United States District Court, N.D. Illinois, Eastern Division
UNITED STATES OF AMERICA and the STATE OF ILLINOIS ex rel. AMY O’DONNELL, Relator/Plaintiff,
AMERICA AT HOME HEALTHCARE AND NURSING SERVICES, LTD., d/b/a ANGELS AT HOME HEALTHCARE, Defendants.
MEMORANDUM OPINION AND ORDER
ROBERT BLAKEY UNITED STATES DISTRICT JUDGE
Amy O’Donnell filed this qui tam action under
the False Claims Act (FCA), 31 U.S.C. § 3729, et
seq., and its Illinois counterpart, the Illinois False
Claims Act (IFCA), 740 ILCS § 175/1, et seq.,
on behalf of the United States and the State of Illinois.
Relator sues corporate defendants America at Home Healthcare
and Nursing Services, Ltd. d/b/a Angels at Home Healthcare
(AAH), and AAH’s purported successor, Great Lakes
Acquisition Corp. d/b/a Great Lakes Caring. Relator also sues
former AAH employees, including Kim Richards. Relator alleges
that, starting in 2006, AAH and its former employees billed
Medicare and Medicaid fraudulently, and that Great Lakes
continued AAH’s fraudulent practices after buying AAH
in early 2015.
procedural background follows below. The Court presumes
familiarity with its opinion granting Richards’ prior
motion to dismiss. Dkt. 94.
amended her complaint for the first time in 2016. Dkt. 22. In
response to Relator’s amended complaint, all defendants
moved to dismiss. Dkt. 55; Dkt. 61. Pursuant to the
Court’s standing order on motions to dismiss, the Court
advised Relator that she could either amend her complaint for
the second time or respond to the motions. Dkt. 54. Relator
chose to amend again, so the Court denied the motions without
prejudice. Dkt. 68. After Relator filed her second amended
complaint in early 2017, the defendants again moved to
dismiss. Dkt. 69; Dkt. 76; Dkt. 79. The Court dismissed
Richards from the case, but also let Relator replead. Dkt. 94
at 22, 40.
filed her third amended complaint this July. Dkt. 99. Within
days, Richards moved to dismiss the case, arguing that
Relator’s allegations failed to satisfy Federal Rule of
Civil Procedure 9(b)’s heightened requirements for
pleading fraud. Dkt. 101. AAH, Great Lakes, and the other
employee defendants later filed a motion to dismiss on
similar grounds, which Richards joined. Dkt. 113.
Memorandum Opinion and Order addresses only Richards’
motion to dismiss, which is granted with prejudice.
the FCA and IFCA are anti-fraud statutes, claims under both
must meet Rule 9(b)’s heightened pleading requirements.
United States ex rel. Gross v. AIDS Research
Alliance–Chi., 415 F.3d 601, 604 (7th Cir. 2005).
Rule 9(b) demands that claimants alleging fraud “state
with particularity the circumstances constituting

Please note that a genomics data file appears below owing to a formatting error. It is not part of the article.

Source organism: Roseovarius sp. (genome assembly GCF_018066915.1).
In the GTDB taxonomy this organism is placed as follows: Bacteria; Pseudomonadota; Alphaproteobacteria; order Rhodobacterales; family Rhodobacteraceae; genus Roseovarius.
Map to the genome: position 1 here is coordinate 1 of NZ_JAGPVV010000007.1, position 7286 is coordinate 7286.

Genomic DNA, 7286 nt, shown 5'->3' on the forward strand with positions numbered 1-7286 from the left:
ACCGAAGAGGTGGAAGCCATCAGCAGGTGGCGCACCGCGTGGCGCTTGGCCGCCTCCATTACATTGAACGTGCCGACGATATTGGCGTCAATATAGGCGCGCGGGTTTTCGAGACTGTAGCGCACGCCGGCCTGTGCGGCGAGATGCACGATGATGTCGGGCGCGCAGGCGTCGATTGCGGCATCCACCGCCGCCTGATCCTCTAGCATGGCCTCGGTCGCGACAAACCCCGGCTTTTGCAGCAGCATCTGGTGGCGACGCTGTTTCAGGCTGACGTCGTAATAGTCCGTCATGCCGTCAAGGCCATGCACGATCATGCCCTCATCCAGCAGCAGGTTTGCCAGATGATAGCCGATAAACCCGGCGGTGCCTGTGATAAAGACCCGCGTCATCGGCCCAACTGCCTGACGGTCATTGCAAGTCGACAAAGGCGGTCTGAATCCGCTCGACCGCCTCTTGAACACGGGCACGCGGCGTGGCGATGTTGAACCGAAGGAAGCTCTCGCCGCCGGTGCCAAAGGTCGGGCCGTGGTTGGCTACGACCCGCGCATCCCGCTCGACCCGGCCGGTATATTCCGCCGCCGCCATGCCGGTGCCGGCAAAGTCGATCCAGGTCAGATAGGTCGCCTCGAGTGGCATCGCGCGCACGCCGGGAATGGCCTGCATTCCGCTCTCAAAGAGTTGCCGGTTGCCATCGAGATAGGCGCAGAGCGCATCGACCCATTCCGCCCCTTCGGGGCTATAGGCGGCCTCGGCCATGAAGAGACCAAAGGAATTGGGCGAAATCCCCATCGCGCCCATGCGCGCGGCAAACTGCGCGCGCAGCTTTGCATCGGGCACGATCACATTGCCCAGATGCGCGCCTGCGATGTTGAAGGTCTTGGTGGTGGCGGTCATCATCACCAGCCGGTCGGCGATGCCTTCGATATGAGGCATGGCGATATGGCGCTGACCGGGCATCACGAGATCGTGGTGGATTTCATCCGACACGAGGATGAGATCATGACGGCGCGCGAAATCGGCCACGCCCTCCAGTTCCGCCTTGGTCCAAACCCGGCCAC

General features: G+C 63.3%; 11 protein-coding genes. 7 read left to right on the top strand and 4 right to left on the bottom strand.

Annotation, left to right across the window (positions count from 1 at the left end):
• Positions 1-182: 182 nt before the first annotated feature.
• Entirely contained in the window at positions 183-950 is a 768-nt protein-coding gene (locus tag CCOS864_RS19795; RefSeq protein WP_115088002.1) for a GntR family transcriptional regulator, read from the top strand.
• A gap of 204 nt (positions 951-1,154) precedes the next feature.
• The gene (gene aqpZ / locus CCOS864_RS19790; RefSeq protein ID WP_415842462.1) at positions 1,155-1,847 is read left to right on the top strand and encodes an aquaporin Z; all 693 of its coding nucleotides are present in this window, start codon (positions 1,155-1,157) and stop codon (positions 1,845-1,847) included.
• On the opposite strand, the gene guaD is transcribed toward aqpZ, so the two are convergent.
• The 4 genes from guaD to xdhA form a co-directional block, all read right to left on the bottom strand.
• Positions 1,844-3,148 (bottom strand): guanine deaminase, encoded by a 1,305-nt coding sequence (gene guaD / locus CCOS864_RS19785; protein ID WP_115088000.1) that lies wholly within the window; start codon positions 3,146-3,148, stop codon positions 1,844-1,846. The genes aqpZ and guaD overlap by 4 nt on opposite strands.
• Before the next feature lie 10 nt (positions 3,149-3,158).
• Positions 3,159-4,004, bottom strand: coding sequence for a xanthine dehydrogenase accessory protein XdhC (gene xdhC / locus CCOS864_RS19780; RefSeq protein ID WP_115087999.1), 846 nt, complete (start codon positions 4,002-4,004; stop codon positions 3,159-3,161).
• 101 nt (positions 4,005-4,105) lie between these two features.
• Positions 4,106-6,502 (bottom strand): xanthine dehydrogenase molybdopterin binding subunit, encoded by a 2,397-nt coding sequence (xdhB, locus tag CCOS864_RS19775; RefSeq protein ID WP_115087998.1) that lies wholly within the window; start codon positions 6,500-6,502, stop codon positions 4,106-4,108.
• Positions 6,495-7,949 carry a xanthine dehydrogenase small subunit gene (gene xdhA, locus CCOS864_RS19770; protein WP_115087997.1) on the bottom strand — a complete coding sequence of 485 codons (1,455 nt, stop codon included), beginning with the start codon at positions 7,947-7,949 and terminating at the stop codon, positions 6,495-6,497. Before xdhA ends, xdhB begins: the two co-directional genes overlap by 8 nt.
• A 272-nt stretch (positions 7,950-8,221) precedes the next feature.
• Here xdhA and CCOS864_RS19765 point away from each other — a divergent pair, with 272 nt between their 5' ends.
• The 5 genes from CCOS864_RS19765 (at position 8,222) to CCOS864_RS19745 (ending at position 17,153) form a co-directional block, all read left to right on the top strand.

fraud.” Particularity is analogous to a
reporter’s hook: “plaintiff[s] ordinarily must
describe the who, what, when, where, and how of the fraud-the
first paragraph of any newspaper story.” Pirelli
Armstrong Tire Corp. Retiree Med. Benefits Trust v. Walgreen
Co., 631 F.3d 436, 441–42 (7th Cir. 2011)
(internal quotation marks omitted). For example, if the
alleged fraudulent scheme involves misrepresentation, the
plaintiff must state who made “the misrepresentation,
the time, place, and content of the misrepresentation, and
[how] the misrepresentation was communicated.”
United States ex rel. Grenadyor v. Ukrainian Vill.
Pharmacy, Inc., 772 F.3d 1102, 1106 (7th Cir. 2014).
course, different cases require different levels of detail
for a complaint to satisfy Rule 9(b). Pirelli, 631
F.3d at 442. A plaintiff must, however, inject
“precision and some measure of substantiation”
into fraud allegations. United States ex rel. Presser v.
Acacia Mental Health Clinic, LLC, 836 F.3d 770, 776 (7th
Cir. 2016) (internal quotation marks omitted). As this Court
said before, Rule 9(b) is also more significant in cases with
multiple defendants. Dkt. 94 at 9–10. Because fair
notice is perhaps the “most basic consideration
underlying Rule 9(b), the plaintiff who pleads fraud must
reasonably notify the defendants of their purported role in
the scheme.” Vicom, Inc. v. Harbridge Merch.
Servs., Inc., 20 F.3d 771, 777–78 (7th Cir. 1994)
(citations and internal quotation marks omitted).
Court previously dismissed Richards because Relator’s
“sweeping allegations” against her lacked Rule
9(b) particularity. Dkt. 94 at 22. Richards argues that the
third amended complaint similarly lacks Rule 9(b)
particularity. Dkt. 107. The Court agrees that
Relator’s latest effort is equally deficient under Rule
added only two new allegations that specifically address
• “Defendants AAH Healthcare, [Rachael]
Fitzpatrick, and Richards also provided
bonuses to marketers such as Defendant [Tami] Shemanske for
each certification and recertification of patients for home
health services, for the express purpose of incentivizing
illegal certifications and recertifications of ineligible